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Monday, September 28, 2020

The Best Way to Spend $70 on Amazon Shopping for Nootropics

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Nootropics are dietary supplements or synthetic compounds that improve brain function. They sound obscure, but actually the most popular drug in the world could be considered “nootropic.” I’m talking about coffee (caffeine). Although the cognitive enhancing effects of caffeine are modest, some studies have shown that it increases mood, attention and performance on certain types of mental tasks [1].

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In the last couple of years, interest in nootropics has exploded. Take a look at this Google trends plot for the query “nootropics.”

There are hundreds of documented nootropics, with varying levels of evidence supporting their effectiveness. Many of them are fairly expensive. For example, phenylpiracetam – a popular nootropic on the subreddit r/nootropics – can cost up to $10 per dose. I’ve seen many people inquire about the best way to spend $x dollars on nootropics from Amazon. This post is my two cents on the issue.

Unexpectedly, Amazon is an excellent source for finding supplements to stack with heavy hitters like racetams, modafinil, or nicotine.

But let’s clear one thing up. You’re not going to find obscure racetams like coluracetam, or modafinil analogues like flmodafinil on Amazon. (But Amazon does allow some of these products to be sold in countries outside the United States. For example, you can buy adrafinil on Amazon.ca – which is the Amazon website in Canada).

Amazon has a really compelling value proposition. They have some of the most competitive pricing for bulk supplements, often with free 2-day shipping if you’re a prime member. So if I only had $70 to spare for the best nootropics, here’s how I would spend it on Amazon.

#1 Bulk L-theanine

Bulk powders are admittedly less convenient than encapsulated supplements, but you’ll save a lot of money in the long run buying powders. I was reluctant to buy powders for a long time, but I was glad when I made the switch.

L-theanine is particularly useful for taking the edge off of stimulants and stimulant-like nootropics. If you take modafinil, adrafinil, or ADHD medications like Adderall or methylphenidate, you certainly stand to benefit from l-theanine.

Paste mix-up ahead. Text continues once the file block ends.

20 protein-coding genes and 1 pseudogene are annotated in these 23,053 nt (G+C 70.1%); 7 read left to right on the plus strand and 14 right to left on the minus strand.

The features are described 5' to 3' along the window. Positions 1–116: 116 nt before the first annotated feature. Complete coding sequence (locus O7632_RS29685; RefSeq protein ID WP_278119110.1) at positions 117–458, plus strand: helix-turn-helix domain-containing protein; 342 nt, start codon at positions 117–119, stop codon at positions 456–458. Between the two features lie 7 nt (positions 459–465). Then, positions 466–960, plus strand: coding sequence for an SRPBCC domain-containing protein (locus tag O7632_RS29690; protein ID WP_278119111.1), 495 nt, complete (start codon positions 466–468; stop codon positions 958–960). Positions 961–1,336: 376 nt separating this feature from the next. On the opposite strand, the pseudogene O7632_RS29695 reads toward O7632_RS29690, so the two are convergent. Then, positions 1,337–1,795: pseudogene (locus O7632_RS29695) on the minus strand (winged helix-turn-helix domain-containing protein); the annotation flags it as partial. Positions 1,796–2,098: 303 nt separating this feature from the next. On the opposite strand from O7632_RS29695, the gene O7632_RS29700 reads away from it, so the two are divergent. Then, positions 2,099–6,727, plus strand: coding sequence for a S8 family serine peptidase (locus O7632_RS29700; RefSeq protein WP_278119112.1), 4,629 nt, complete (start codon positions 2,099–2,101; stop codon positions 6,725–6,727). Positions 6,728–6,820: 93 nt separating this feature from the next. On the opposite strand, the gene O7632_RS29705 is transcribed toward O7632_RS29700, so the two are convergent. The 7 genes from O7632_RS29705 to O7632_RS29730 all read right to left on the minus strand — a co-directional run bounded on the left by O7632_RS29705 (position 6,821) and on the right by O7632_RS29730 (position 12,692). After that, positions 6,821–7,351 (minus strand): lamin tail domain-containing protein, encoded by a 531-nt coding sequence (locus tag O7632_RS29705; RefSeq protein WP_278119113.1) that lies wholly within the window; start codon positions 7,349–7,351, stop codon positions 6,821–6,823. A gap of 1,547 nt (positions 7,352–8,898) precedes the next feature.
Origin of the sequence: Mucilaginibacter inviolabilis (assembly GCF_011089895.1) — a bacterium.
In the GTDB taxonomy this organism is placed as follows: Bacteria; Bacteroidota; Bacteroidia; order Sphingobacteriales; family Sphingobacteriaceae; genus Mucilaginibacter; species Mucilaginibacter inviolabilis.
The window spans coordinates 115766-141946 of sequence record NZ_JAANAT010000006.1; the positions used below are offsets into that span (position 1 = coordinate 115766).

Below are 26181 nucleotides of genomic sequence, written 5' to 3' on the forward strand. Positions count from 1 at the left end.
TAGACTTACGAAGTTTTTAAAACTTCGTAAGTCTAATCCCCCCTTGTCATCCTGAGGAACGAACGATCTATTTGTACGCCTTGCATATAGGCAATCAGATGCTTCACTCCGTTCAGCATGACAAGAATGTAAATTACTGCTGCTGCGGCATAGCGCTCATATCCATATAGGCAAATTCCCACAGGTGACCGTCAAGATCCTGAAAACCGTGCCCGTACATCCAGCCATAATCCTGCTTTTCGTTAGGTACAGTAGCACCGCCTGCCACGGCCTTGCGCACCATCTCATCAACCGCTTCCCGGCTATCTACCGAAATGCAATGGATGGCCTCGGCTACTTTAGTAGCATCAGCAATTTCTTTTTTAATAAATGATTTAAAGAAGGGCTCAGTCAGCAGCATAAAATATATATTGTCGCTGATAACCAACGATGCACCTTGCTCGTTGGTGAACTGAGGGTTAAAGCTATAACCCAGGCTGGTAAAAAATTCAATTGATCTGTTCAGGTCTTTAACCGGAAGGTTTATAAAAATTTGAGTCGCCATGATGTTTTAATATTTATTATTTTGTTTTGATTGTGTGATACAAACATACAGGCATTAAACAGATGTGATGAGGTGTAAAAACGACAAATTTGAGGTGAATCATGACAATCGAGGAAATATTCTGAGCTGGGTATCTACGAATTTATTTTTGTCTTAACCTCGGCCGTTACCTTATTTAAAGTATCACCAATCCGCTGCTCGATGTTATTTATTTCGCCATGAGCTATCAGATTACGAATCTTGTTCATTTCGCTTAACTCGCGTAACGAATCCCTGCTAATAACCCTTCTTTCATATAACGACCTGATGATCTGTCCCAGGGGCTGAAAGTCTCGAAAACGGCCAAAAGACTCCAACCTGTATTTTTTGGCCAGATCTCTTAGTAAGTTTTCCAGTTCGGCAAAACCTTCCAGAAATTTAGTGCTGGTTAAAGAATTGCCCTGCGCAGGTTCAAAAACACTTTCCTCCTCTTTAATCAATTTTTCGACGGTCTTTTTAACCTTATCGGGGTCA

L-theanine promotes relaxation without sedation. It also mitigates the deleterious effects of chronic stress. L-theanine synergizes particularly well with caffeine [2]. L-theanine is a non-dietary amino acid naturally present in tea, which also contain neuroprotective catechins and caffeine. But watch out for excessive tea consumption, because tea can also have a lot of fluorine in it. Bulk L-theanine is available from Amazon here ($17.96).

#2 CDP-choline

I’m big fan of choline precursors like CDP-choline or Alpha-GPC. Supplementation with choline derivatives like CDP-choline is a great way to replenish endogenous acetylcholine. Acetylcholine is the neurotransmitter that plays an important role in memory formation, but also mood. Blocking acetylcholine receptors (muscarinic or nicotinic) reliably produces amnesia. Uridine is also a nootropic in its own right – there is some tentative evidence that it enhances dopamine function.

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I’ve bought Jarrow’s CDP choline ($17.95) and PowderCity’s CDP choline ($26.37) on Amazon, with good results. In this case, the cost savings of buying a bulk powder isn’t enormous, so Jarrow’s CDP choline is a reasonable choice.

One thing to watch out for is that choline supplementation can exacerbate depression. There’s this theory – it’s called the “acetylcholine theory of depression” (source: http://www.ncbi.nlm.nih.gov/pubmed/4829619). The idea is that too much acetylcholine tends to increase rumination and REM sleep, which contribute to depression.

There’s also some pretty convincing evidence that block acetylcholine receptors can relieve depression. Consider Wellbutrin, scopolamine and tricyclic antidepressants in general. They all antagonize nicotinic acetylcholine receptors, muscarinic receptors – or both – and they’re effective antidepressants.

#3 Vitamin D3

Just about everyone knows that vitamin D is synthesized in the skin, and that this synthesis is a light-dependent process. The reaction requires the absorption of a photon. But the fraction of time humans spend outdoors is declining, and excessive sun exposure can be mutagenic (e.g. pyrimidine dimers).

The obvious solution is to supplement vitamin D3. Vitamin D3 is also a potent neurosteroid in the brain that modulates multiple signal transduction pathways.

For example, it was recently reported that vitamin D protects dopamine neurons. (Dopamine is that neurotransmitter that underlies reward, motivation, and pleasure. If there’s a “happiness molecule” – then it’s dopamine).

Check out this article, published February, 2016. The Role of Vitamin D3 in the Development and Neuroprotection of Midbrain Dopamine Neurons (2016):